Mining Books To Map Emotions Through A Century
Were people happier in the 1950s than they are today? Or were they more frustrated, repressed and sad? 
To find out, you'd have to compare the emotions of one generation to another. British anthropologists think they may have found the answer — embedded in literature. 
Several years ago, more or less on a lark, a group of researchers from England used a computer program to analyze the emotional content of books from every year of the 20th century — close to a billion words in millions of books. 
This effort began simply with lists of "emotion" words: 146 different words that connote anger; 92 words for fear; 224 for joy; 115 for sadness; 30 for disgust; and 41 words for surprise. All were from standardized word lists used in linguistic research. 
The original idea was to have the computer program track the use of these words over time. The researchers wanted to see if certain words, at certain moments, became more popular. 
[...]  "Generally speaking, the usage of these commonly known emotion words has been in decline over the 20th century," Bentley says. We used words that expressed our emotions less in the year 2000 than we did 100 years earlier — words about sadness and joy and anger and disgust and surprise. 
In fact, there is only one exception that Bentley and his colleagues found: fear. "The fear-related words start to increase just before the 1980s," he says. 
So what does this tell us? Should we trust it? Could it be that our own sense of ourselves, and how emotionally open we are, is somehow wrong? Bentley says he has no explanation. "We were just so surprised at this result that we just wanted to publish it to show people," he says. "It's such a fascinating thing; I'm excited just to hear other people's interpretations of this data."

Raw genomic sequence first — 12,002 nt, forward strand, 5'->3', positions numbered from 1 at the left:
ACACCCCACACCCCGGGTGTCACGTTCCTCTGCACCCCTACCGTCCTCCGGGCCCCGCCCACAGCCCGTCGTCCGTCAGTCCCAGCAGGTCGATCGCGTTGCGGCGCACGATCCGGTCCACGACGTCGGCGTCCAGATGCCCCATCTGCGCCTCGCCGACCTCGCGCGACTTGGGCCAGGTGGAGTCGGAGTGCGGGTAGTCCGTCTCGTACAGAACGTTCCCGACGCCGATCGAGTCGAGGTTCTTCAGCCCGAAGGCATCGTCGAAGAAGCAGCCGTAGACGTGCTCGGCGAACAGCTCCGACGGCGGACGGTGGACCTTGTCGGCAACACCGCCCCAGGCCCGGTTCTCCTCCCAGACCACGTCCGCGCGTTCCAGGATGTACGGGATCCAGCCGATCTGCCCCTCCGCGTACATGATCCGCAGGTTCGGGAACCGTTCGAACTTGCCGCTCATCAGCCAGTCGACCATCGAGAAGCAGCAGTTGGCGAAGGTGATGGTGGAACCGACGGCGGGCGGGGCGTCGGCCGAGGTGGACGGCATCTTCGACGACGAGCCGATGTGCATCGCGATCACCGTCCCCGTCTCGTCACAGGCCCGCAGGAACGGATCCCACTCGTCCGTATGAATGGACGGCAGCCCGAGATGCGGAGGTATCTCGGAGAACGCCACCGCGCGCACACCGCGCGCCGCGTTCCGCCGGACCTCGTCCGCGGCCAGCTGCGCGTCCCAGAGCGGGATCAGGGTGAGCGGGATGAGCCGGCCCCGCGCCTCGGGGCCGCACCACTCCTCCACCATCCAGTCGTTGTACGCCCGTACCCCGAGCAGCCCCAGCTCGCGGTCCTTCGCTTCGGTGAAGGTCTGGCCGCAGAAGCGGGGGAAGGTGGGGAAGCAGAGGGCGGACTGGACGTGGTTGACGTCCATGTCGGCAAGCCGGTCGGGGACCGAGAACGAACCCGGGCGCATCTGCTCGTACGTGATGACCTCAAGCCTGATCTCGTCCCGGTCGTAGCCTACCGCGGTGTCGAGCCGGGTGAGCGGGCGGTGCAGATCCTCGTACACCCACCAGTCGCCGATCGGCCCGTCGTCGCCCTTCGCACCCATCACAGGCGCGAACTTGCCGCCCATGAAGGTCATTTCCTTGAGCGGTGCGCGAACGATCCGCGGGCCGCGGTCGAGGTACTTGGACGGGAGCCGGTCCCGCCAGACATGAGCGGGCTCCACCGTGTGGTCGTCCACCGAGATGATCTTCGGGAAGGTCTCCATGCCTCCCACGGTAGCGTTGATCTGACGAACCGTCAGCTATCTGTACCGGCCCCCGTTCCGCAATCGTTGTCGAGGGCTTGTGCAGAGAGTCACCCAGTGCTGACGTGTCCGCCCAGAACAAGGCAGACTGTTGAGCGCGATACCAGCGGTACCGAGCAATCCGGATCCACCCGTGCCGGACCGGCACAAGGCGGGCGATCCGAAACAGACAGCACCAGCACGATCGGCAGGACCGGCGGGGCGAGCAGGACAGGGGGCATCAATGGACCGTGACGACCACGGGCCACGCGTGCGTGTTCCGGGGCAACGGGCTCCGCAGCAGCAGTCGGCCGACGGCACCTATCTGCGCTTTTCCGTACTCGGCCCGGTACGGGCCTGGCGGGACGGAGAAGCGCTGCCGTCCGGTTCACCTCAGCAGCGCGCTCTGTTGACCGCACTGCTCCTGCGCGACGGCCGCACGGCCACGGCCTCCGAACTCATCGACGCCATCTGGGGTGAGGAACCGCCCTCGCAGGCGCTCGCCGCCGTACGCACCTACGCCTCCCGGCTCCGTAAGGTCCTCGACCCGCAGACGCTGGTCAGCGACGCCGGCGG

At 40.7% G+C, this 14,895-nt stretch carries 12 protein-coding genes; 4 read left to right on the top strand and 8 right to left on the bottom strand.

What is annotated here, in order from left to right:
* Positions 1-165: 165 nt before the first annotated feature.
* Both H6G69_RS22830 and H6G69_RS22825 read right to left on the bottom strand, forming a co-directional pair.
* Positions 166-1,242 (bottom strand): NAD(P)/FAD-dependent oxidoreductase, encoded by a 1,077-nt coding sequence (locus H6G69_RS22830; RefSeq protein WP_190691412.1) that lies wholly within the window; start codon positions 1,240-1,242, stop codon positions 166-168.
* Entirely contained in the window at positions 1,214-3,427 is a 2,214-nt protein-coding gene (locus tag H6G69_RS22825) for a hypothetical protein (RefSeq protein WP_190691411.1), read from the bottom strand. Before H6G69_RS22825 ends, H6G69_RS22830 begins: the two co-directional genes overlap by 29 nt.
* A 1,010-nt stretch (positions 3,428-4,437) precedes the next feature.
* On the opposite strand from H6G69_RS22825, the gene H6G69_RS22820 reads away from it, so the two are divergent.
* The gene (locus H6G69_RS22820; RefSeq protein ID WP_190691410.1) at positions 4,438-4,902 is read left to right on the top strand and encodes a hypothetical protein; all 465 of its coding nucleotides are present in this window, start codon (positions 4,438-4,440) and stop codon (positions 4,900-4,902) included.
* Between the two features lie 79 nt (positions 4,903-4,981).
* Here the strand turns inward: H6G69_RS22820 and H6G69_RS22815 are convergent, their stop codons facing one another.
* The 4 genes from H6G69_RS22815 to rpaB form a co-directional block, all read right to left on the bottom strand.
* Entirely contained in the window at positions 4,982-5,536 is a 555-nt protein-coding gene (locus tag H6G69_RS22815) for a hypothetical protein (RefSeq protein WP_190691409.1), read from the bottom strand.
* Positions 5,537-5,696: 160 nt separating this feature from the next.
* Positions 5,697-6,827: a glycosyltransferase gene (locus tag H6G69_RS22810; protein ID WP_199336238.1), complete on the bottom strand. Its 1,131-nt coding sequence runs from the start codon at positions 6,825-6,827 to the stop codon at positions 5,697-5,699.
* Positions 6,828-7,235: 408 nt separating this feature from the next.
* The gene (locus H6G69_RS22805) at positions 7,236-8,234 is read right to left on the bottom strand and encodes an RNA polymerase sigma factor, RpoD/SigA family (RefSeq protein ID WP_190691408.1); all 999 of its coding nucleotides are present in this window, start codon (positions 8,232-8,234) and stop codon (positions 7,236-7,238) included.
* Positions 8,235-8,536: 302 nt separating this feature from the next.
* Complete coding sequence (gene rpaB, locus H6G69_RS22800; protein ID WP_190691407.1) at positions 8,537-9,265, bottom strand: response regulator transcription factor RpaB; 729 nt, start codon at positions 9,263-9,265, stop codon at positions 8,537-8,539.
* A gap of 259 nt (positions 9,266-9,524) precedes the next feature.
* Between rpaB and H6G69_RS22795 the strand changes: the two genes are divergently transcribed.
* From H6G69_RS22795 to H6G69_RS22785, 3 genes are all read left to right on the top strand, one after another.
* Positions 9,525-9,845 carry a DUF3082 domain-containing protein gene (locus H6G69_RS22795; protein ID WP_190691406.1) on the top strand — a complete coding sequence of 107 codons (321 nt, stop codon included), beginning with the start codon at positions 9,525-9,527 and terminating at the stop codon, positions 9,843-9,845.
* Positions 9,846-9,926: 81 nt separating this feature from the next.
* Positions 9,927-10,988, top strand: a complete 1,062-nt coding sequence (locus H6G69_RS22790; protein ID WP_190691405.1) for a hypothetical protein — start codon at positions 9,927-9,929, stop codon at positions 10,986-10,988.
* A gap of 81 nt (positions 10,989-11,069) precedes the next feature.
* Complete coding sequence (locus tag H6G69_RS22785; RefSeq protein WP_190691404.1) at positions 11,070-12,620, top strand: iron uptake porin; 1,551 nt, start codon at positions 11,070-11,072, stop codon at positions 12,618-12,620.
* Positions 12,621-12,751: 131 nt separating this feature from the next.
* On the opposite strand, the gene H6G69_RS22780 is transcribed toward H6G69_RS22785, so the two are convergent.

Not to put too fine a point on it, this strikes me as both accurate and credible. I have seen the growth of fear, culturally speaking,  all my life. I can recall as a child being vaguely aware of a Communist conspiracy. I didn't know what it meant. I was only six or seven years old. But I remember one of my aunts who lived in a duplex at the time asking her husband, my uncle, if he thought their next-door neighbor who was from Russia was one of them. She was a born worrier. She worried about everything, enough that nobody had to worry on their own. But fortunately  Uncle Ralph was more even-tempered and he blew it off and said she was just a sweet, harmless old lady and there was nothing to worry about. But I never forgot the fear to which my aunt alluded. When you're a child it's unsettling when you see an adult worrying about something.

And just yesterday I came across all the evidence I need that a large and growing number of Americans, whether or not they admit it, are in the grips of fear.
How else to explain this?

666 Pennsylvania Avenue
By Ed Kilgore, April 03, 2013
Since we’ve been talking off and on about the boundary-line that separates regular conservatives from the extremist fringe, and also because one of my regular topics is the intersection of politics and religion, check out this finding from a new PPP survey on subscription to conspiracy theories: